Anareth A

This sentence should be written above the previous paragraph: 18/24 is 3/4, not 3/7.

Anareth A

It should be clarified that “the bottom” here refers to the pool.

Adam Zerner

I think it'd be clearer to have two different headers. The way it's set up right now, I didn't initially see that this one article is talking about two different (but related) approaches.

Adam Zerner

Ah, insightful! I hadn't seen forms of Bayes' Rule other than the probability form before today, and this is very helpful (well, perhaps I had seen them but it hasn't "hit me" until now).

I like that this is emphasized. To further emphasize, I think a formula should be added as a block level element underneath.

rajeeva jha

90% of the red water makes it to the shared pool. 30% of the blue water makes it to the shared pool.

rajeeva jha

Question of interest.

rajeeva jha

Answer of interest.

yassine chaouche

How did it convert to 3/7th is unclear.

Katriel Friedman

I don't understand how the waterfall concept helps illustrate the "odds form": the amount of each type of water reaching the pool is still expressed as a probability rather than jointly being expressed as the likelihood ratio. The fact that these likelihoods don't matter -- only their ratio -- was the the critical conceptual blockage for me.

Robert Eidschun

"Likely" refers to probability, and yet the point of this essay is to explain probability. Therefore, the use of "likely" is, in a sense, circular reasoning. After all, what does "likely" mean? It's not explained here. It suggests an outcome frequency of sorts and so this statement and others like it is an attempt to arrive at an outcome frequency (equivalent to the proportions of red and blue water that make it down through) by referring to another outcome frequency; thus the circularity.

Better to stick with the proportions themselves by explaining that, however much red water makes it down through, there will be three times as much of it as there is blue water that makes it down through. Say that some fraction, f, of the blue water molecules makes it down through; then for every 100 molecules of water, f x 80 blue molecules make it down through and 3f x 20 red molecules make it down through, making for proportions of 60f red to 80f blue. Scaling down those proportions by dividing both by f, we get 60:80, which can be further scaled down to 3:4.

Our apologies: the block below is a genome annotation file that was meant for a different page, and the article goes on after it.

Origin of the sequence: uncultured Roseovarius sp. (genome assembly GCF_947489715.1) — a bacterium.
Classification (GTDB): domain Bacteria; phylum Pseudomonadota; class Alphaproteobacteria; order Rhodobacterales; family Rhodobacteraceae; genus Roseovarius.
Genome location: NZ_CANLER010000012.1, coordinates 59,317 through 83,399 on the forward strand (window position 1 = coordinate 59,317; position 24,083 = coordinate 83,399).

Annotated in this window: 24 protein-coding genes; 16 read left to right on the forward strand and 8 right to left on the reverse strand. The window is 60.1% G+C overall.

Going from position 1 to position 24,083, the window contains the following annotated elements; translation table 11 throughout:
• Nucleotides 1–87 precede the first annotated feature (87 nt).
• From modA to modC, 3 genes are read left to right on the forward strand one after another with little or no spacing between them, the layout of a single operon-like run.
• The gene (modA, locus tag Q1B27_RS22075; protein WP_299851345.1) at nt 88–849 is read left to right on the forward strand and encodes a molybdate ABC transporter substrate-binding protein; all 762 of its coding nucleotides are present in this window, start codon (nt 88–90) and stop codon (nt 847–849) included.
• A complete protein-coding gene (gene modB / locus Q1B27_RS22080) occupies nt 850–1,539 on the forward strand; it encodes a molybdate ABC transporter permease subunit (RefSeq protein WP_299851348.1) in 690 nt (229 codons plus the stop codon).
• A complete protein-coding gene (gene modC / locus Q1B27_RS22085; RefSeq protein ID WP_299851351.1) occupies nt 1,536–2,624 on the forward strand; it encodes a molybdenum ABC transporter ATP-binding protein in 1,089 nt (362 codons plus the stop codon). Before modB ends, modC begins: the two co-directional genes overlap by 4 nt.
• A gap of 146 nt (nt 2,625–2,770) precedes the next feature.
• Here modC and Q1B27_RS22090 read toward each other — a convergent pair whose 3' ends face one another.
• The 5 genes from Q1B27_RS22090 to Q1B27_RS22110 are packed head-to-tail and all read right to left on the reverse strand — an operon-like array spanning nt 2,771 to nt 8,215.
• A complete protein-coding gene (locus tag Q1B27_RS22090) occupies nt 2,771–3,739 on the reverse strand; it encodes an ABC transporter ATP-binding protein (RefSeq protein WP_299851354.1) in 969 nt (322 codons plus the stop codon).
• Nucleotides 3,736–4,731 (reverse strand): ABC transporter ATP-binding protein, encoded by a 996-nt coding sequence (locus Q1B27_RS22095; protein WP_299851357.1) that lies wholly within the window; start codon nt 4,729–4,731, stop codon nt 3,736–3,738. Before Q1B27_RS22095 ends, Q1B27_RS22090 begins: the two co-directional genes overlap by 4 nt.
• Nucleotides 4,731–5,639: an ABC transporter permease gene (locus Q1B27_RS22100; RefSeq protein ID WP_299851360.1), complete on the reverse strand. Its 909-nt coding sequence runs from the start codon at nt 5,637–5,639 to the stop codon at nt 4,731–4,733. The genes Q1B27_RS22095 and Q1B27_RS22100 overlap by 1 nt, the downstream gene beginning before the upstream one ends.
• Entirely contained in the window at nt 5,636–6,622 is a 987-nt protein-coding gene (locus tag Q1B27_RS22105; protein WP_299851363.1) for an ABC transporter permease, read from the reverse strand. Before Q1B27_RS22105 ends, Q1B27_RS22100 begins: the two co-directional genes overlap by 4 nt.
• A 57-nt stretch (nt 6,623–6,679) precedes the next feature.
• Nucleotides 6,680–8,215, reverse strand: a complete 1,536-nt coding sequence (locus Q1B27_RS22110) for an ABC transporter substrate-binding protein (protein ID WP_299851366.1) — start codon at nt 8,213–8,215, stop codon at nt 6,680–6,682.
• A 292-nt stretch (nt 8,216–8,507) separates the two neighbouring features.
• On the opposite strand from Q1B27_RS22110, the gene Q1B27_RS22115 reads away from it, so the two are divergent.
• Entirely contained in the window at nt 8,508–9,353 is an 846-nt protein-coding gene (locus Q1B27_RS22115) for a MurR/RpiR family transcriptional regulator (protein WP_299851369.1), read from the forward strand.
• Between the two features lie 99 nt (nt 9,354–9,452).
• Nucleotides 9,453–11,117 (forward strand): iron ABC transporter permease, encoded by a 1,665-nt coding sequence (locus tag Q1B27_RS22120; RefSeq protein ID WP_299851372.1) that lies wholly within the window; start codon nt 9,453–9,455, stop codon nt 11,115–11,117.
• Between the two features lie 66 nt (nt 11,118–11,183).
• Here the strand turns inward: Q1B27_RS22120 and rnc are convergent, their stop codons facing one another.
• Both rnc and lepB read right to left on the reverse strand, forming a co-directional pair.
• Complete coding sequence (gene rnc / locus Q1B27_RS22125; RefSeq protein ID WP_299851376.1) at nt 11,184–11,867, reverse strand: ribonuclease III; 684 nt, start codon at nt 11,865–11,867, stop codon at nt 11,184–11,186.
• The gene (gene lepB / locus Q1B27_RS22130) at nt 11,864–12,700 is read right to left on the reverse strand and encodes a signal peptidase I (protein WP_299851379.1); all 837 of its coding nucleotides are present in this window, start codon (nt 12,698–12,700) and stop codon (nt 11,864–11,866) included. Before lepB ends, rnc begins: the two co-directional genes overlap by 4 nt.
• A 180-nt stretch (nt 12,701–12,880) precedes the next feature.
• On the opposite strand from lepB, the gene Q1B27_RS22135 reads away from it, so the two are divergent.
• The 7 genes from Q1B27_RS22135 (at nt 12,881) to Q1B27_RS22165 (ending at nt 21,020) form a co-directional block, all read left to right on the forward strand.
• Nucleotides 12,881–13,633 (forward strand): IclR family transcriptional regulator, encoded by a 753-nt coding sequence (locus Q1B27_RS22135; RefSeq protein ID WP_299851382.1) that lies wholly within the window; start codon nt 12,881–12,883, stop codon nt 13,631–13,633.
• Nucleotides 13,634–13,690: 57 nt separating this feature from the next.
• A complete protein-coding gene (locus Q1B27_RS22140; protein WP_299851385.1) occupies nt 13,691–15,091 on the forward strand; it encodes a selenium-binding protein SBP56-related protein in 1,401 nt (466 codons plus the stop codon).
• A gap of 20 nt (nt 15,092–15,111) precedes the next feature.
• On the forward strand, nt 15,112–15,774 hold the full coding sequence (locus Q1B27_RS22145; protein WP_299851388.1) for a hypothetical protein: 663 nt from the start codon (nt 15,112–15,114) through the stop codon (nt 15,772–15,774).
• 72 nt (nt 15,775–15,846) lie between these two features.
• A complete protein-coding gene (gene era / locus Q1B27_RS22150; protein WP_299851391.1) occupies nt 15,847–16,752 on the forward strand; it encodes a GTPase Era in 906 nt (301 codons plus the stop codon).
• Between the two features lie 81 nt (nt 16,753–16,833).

Note that the factor of 3, i.e. the "likelihood ratio" (by which the initial proportions of 20:80 are multiplied) is explicit in the previous paragraph. (It's in the statement, "3f x 20 red molecules make it down through".) Putting it another way, the previous paragraph makes it clear that multiplying by 3 will give the same final proportions ("posterior odds") as will, in taking a frequency approach, multiplying 20 by 0.9 and 80 by 0.3, since the latter proportions can be scaled by dividing each by 0.3: (0.9/0.3 x 20):(0.3/0.3 x 80) = (3 x 20):1 x 80 = 3:4.

sam smith

has to be 18:42. 42 is the sum of 18 and 24 ( these are the proportions of water).

kai weynberg

I'm failing to grasp how the probability conversion works and so some further explanation may be needed

Jakob Schmid

The inverse of multiplication is division. To the mathematically steadfast this is completely obvious but I wager this is exactly the point where most non-mathematically inclined people will become confused and give up or will simply read on without absorbing the whole message. Maybe make this mathematical step more clearly?

Steffi Gränert

I can follow the calculation of diseasitis - that's standard math that I learned in school. What I have a problem to follow is how you get to the "absolute propability" of 3 / (3 + 4). I think the "3+4" are the 3 parts red water and 4 parts blue water, but where does the other 3 come from? Wait … is that again the 3 parts red? So 3 Parts of 7 parts in all? Hm … I think I have solved my question ;-)